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Lecture 20 Notes

# Lecture 20 Notes - 15-780 Grad AI Lecture 20 Monte Carlo...

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15-780: Grad AI Lecture 20: Monte Carlo methods, Bayesian learning Geoff Gordon (this lecture) Tuomas Sandholm TAs Erik Zawadzki, Abe Othman

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Admin Reminder: midterm March 29 Tuomas’s review session tomorrow, mine yesterday Reminder: project milestone reports due March 31
Review: factor graphs Undirected, bipartite graph one set of nodes represents variables other set represents factors in probability distribution—tables of nonnegative numbers need to compute normalizer in order to do anything useful Can convert back and forth to Bayes nets Hard v. soft constraints

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Review: factor graphs Graphical test for independence different results from Bayes net, even if we are representing the same distribution Inference by dynamic programming instantiate evidence, eliminate nuisance nodes, normalize, answer query elimination order matters treewidth Relation to logic
Review: HMMs, DBNs Inference over time same graphical template repeated once for each time step—conceptually inFnite Inference: forward- backward algorithm (special case of belief propagation)

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Review: numerical integration Integrate a difFcult function over a high- dimensional volume narrow, tall peaks contribute most of the integral—difFcult search problem Central problem for approximate inference e.g., computing normalizing constant in a factor graph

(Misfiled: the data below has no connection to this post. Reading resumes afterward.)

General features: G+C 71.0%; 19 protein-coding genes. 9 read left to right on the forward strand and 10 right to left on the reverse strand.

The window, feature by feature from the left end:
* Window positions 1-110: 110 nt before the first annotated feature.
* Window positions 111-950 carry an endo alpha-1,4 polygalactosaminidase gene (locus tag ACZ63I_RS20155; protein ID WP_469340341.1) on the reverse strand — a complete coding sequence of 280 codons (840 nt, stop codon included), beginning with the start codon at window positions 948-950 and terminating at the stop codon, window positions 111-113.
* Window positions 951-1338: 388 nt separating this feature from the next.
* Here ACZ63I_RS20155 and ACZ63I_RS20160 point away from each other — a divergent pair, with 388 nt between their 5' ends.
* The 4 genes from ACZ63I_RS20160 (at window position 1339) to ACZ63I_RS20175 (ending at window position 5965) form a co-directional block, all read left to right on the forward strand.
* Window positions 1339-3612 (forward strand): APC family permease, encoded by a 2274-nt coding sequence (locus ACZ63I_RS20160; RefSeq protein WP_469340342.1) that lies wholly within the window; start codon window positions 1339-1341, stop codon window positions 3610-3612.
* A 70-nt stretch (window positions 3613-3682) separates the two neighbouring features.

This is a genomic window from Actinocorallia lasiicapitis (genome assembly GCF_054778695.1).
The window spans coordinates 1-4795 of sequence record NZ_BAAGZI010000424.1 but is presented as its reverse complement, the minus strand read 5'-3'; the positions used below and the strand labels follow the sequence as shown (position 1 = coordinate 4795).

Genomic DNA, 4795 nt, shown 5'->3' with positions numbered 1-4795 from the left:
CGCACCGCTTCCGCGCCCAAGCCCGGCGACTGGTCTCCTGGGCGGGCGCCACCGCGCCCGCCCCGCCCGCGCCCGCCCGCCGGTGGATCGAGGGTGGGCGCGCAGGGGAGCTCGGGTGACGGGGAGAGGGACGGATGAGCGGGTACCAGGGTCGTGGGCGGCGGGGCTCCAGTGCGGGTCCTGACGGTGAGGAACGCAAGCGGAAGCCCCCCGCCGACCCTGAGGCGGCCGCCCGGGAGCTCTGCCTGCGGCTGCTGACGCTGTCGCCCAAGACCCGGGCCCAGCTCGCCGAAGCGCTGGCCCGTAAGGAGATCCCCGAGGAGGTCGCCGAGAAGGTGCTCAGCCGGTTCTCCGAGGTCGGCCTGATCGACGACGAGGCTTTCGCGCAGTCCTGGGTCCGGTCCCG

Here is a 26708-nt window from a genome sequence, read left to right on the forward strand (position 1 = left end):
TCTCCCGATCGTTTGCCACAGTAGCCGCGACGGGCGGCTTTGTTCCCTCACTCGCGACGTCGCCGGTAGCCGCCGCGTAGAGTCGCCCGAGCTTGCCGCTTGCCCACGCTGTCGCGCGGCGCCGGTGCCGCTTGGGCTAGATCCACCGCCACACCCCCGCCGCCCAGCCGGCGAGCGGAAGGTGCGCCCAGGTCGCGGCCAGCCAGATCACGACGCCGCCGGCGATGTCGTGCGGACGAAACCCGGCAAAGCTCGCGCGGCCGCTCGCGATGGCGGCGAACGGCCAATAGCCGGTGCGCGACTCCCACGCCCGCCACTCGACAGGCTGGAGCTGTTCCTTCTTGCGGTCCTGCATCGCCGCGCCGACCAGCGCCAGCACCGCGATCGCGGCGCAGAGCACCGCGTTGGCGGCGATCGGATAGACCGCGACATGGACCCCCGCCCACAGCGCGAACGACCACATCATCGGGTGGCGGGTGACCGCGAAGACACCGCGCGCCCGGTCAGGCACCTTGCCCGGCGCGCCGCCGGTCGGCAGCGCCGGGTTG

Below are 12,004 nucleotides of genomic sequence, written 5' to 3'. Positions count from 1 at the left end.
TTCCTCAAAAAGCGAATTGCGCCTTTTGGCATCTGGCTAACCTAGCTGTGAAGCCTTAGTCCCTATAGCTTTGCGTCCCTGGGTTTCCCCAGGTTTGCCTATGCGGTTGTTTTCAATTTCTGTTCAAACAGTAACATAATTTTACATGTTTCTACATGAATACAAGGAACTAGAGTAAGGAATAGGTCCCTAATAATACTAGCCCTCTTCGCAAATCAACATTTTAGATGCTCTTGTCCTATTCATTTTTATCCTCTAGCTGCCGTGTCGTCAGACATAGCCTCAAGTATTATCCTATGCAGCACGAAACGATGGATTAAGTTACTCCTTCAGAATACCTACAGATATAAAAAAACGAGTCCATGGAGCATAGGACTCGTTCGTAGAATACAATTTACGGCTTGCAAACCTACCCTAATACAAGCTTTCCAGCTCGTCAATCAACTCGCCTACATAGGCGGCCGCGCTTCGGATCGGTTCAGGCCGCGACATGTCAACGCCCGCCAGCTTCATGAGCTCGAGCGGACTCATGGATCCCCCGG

Uniform sampling ï 1 ï 0.5 0 0.5 1 0 10 20 30 40 50 60 70 2 N ° i f ( x i )

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Importance sampling ï 1 ï 0.5 0 0.5 1 0 10 20 30 40 50 60 70
Variance How does this help us control variance? Suppose f big ==> Q big And Q small ==> f small Then h = f/Q never gets too big Variance of each sample is lower ==> need fewer samples A good Q makes a good IS

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Importance sampling, part II Suppose f ( x )= R ( x ) g ( x ) ° f ( x ) dx = ° R ( x ) g ( x ) dx = E R [ g ( x )]
Importance sampling, part II Use importance sampling w/ proposal Q(X): Pick N samples x i from Q(X) Average w i g(x i ), where w i = R(x i )/Q(x i ) is importance weight E Q ( Wg ( X )) = ° Q ( x ) R ( x ) Q ( x ) g ( x ) = ° R ( x ) g ( x ) dx = ° f ( x ) dx

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Parallel IS Now suppose R(x) is unnormalized (e.g., represented by factor graph)—know only Z R(x) Pick N samples x i from proposal Q(X) If we knew w i = R(x i )/Q(x i ), could do IS Instead, set ˆ w i = ZR ( x i ) /Q ( x i )
Parallel IS So, is an unbiased estimate of Z ¯ w = 1 N ° i ˆ w i E ( ˆ W )= ° Q ( x ) ZR ( x ) Q ( x ) dx = ° ( x ) dx = Z

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Parallel IS So, is an estimate of w i , computed without knowing Z Final estimate: ˆ w i / ¯ w f ( x ) dx 1 n ± i ˆ w i ¯ w g ( x i )
Parallel IS is biased 0 1 2 3 0 0.5 1 1.5 2 2.5 3 mean(weights) 1 / mean(weights) E(mean(weights)) E ( ¯ W )= Z , but E (1 / ¯ W ) ° =1 /Z in general

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ï 2 ï 1 0 1 2 ï 2 ï 1 0 1 2 Q :( X,Y ) N (1 , 1) θ U ( π , π ) f ( x,y, θ )= Q ( θ ) P ( o =0 . 8 | θ ) /Z
ï 2 ï 1 0 1 2 ï 2 ï 1 0 1 2 Posterior E ( X,Y, θ ) = (0 . 496 , 0 . 350 , 0 . 084)

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MCMC
Integration problem Recall: wanted And therefore, wanted good importance distribution Q(x) (close to R) f ( x ) dx = R ( x ) g ( x ) dx

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Lecture 20 Notes - 15-780 Grad AI Lecture 20 Monte Carlo...

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